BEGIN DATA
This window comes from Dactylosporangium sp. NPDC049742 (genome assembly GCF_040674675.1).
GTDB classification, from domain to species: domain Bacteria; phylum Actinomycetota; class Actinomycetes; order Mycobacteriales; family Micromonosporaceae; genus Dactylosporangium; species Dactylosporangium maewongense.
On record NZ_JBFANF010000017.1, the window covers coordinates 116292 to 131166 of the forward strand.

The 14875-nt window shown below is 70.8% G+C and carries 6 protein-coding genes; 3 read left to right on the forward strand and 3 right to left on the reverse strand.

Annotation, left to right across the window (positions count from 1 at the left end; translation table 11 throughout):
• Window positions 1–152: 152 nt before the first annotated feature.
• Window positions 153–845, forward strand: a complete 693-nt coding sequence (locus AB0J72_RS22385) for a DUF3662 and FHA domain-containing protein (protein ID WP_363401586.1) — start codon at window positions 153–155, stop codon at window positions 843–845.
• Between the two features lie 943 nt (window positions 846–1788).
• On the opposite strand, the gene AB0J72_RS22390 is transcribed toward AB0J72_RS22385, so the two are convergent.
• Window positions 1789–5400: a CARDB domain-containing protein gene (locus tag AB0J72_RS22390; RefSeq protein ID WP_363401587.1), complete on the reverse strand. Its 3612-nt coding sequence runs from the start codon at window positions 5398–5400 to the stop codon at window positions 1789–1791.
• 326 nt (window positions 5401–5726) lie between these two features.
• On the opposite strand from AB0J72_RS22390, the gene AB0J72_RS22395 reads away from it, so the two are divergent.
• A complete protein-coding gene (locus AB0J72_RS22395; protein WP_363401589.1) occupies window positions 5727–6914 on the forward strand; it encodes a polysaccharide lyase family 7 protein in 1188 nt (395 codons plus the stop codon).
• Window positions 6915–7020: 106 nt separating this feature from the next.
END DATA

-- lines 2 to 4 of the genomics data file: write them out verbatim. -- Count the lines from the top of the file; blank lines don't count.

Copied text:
GTDB classification, from domain to species: domain Bacteria; phylum Actinomycetota; class Actinomycetes; order Mycobacteriales; family Micromonosporaceae; genus Dactylosporangium; species Dactylosporangium maewongense.
On record NZ_JBFANF010000017.1, the window covers coordinates 116292 to 131166 of the forward strand.

The 14875-nt window shown below is 70.8% G+C and carries 6 protein-coding genes; 3 read left to right on the forward strand and 3 right to left on the reverse strand.